"You still haven't answered my question. Why Seven? What drew you to her? Did she remind you of someone? Riley, perhaps?"

His chin jerked, and he felt his fingers clenching. "You've never been one to stoop so low, Kathryn. Or kick so low, for that matter."

"Neither have you."

"I don't know why I chose Seven. Maybe she chose me. To be honest, I don't even know when it started, or how, or especially why. It began just the way it ended. A mystery."

"She's fragile. Too fragile for that."

He swore. "Kathryn, I already told you I had nothing to do with it! She broke it off!"

She softened, arms loosening but not quite falling to her sides. "I'm sorry, Chakotay. I've overstepped my bounds."

"Darn right, you have." He couldn't forgive her that easily. Not after… "Why are you doing this?"

"Doing what?"

"Talking with me? You've made it clear you're not interested. We're only fighting now."

"Seven years, Chakotay. Seven years, and this—" she swung her arms wide "—this is all we have left? What happened?"

He let that hang a moment. "Nothing happened, Kathryn. It was over from the start."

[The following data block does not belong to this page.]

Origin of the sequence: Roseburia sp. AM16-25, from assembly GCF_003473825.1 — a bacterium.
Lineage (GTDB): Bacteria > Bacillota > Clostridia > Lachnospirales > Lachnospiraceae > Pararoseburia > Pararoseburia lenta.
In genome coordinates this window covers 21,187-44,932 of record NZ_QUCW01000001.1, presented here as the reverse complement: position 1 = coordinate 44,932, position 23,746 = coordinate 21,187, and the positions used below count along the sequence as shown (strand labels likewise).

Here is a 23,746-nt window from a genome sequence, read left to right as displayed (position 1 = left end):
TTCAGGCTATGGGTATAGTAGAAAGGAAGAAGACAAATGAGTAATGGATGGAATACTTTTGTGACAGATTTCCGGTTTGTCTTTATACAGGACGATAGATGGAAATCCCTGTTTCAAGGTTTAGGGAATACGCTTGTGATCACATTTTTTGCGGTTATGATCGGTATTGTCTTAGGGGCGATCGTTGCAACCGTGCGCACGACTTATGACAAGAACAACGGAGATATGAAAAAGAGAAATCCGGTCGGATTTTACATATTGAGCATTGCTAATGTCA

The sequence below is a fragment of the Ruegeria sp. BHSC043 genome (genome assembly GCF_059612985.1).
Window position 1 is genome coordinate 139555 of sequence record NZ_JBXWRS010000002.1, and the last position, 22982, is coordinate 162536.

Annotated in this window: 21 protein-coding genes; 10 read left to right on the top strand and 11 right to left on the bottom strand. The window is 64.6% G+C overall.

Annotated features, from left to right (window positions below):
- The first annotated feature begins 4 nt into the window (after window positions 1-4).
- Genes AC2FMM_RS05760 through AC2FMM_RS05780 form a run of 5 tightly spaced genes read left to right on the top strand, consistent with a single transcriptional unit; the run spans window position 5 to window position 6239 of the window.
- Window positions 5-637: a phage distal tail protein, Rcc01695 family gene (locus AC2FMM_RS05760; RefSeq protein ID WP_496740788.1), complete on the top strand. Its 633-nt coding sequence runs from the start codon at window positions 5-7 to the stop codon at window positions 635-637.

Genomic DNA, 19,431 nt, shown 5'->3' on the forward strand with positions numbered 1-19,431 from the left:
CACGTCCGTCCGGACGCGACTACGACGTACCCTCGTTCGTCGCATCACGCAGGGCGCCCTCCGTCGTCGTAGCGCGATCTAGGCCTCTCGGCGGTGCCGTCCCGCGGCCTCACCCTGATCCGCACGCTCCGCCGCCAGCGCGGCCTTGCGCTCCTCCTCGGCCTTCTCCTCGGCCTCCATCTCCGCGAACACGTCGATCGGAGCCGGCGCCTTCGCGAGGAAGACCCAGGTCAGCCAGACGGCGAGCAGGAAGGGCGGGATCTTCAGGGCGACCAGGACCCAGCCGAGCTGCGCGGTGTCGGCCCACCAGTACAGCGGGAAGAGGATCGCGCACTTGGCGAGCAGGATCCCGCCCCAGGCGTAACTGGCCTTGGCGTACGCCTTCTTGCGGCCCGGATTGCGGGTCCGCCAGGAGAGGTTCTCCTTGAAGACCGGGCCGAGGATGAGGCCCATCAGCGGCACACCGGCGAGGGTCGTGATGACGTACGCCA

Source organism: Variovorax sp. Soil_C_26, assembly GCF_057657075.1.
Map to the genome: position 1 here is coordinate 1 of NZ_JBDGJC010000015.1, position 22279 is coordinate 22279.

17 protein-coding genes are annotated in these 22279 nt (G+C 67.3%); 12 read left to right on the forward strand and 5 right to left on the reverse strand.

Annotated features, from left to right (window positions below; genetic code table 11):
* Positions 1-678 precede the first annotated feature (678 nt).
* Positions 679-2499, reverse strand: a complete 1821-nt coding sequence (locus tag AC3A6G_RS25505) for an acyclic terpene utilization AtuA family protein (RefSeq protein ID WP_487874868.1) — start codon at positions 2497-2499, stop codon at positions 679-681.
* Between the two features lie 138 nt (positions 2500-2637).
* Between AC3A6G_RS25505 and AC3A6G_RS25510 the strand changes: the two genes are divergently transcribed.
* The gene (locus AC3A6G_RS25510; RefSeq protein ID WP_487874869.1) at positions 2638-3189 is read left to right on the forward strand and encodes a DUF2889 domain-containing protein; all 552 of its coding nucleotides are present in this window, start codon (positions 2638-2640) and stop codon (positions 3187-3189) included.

"Do you really believe that?"

"No. But I have to if I'm going to move on."

Her blue eyes were so full of emotion that he almost took the words back. But that was foolish. He'd been taking them back for years—seven years—and he couldn't do it anymore. It would only hurt him in the end. And her.

Especially her.

"This isn't goodbye, is it?"

"You tell me."

She swore softly. "Don't do this to me, Chakotay. Not anymore."

"No, Kathryn. It's not goodbye."

"But it's not hello, either, is it?" At his look, she sighed. "I thought so."

"I'll keep in touch," he said, tightening his fingers around the fabric of his uniform. She seemed to notice him holding it for the first time, and again, that slapped quality returned to her face.

"You're really leaving."

"I am. It's time."

"Will you… is there any way I can change your mind?"

"You wouldn't be Kathryn Janeway if you didn't try."

She dropped her chin and smiled, an echo of their past. "That sounds like something B'Elanna would say."

"She did. Yesterday."

She looked up. "So you've said your goodbyes."

"Yes."

Oh, her look said. Oh. "I… have to get to a meeting."

"And I have a shuttle to catch."

But neither moved.

And so the silence stretched on, both of them pretending that nothing (and everything) had changed.

Fin